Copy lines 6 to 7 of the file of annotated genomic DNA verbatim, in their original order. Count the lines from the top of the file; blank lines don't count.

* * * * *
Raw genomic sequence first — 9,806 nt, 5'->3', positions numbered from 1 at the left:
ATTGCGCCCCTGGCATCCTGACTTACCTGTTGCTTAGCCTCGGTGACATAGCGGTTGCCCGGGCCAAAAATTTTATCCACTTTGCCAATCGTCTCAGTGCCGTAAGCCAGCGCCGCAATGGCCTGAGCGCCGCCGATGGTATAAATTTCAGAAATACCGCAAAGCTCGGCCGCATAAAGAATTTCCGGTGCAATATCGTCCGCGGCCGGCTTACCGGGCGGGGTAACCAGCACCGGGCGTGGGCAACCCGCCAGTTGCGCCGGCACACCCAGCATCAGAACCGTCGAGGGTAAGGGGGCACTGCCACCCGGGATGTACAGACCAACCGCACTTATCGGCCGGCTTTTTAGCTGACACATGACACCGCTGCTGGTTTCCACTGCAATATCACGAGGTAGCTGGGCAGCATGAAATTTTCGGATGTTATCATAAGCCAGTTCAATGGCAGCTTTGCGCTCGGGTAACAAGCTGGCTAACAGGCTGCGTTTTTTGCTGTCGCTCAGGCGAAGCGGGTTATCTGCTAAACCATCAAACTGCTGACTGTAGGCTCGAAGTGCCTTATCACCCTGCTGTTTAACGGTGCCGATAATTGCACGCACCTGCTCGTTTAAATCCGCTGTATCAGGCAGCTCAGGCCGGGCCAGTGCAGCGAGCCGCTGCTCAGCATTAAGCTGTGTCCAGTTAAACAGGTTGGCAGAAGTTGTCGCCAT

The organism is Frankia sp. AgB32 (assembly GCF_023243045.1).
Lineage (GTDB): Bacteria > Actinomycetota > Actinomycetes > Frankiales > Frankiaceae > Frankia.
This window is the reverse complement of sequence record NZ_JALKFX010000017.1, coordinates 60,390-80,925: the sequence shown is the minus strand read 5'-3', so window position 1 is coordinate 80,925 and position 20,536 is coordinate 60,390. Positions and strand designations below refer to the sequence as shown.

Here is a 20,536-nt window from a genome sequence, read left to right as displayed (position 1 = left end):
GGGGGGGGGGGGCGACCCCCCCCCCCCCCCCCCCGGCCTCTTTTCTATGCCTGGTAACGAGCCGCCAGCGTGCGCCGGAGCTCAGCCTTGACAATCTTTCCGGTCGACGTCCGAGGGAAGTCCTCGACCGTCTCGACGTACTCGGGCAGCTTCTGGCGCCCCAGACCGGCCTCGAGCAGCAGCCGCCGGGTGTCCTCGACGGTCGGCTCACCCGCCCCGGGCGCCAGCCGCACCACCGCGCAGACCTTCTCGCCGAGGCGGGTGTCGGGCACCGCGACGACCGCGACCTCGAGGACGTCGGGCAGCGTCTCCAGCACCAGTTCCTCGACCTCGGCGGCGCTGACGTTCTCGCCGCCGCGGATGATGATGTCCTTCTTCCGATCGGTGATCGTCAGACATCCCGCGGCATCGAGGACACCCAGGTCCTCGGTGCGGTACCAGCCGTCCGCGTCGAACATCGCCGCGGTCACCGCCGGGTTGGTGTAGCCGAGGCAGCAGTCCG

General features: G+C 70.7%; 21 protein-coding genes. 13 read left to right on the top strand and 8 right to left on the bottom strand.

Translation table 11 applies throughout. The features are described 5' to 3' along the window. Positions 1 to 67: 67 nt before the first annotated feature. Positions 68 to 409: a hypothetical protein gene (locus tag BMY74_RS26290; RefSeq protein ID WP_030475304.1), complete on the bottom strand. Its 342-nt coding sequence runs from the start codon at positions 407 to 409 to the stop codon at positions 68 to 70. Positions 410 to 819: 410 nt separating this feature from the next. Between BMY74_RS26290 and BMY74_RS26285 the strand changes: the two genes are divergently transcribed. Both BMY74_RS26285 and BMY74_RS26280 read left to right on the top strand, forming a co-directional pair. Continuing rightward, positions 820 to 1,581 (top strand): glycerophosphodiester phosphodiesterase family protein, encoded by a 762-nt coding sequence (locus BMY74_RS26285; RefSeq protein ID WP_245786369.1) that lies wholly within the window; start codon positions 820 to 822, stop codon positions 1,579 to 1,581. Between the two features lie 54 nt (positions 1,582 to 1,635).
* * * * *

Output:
Here is a 20,536-nt window from a genome sequence, read left to right as displayed (position 1 = left end):
GGGGGGGGGGGGCGACCCCCCCCCCCCCCCCCCCGGCCTCTTTTCTATGCCTGGTAACGAGCCGCCAGCGTGCGCCGGAGCTCAGCCTTGACAATCTTTCCGGTCGACGTCCGAGGGAAGTCCTCGACCGTCTCGACGTACTCGGGCAGCTTCTGGCGCCCCAGACCGGCCTCGAGCAGCAGCCGCCGGGTGTCCTCGACGGTCGGCTCACCCGCCCCGGGCGCCAGCCGCACCACCGCGCAGACCTTCTCGCCGAGGCGGGTGTCGGGCACCGCGACGACCGCGACCTCGAGGACGTCGGGCAGCGTCTCCAGCACCAGTTCCTCGACCTCGGCGGCGCTGACGTTCTCGCCGCCGCGGATGATGATGTCCTTCTTCCGATCGGTGATCGTCAGACATCCCGCGGCATCGAGGACACCCAGGTCCTCGGTGCGGTACCAGCCGTCCGCGTCGAACATCGCCGCGGTCACCGCCGGGTTGGTGTAGCCGAGGCAGCAGTCCG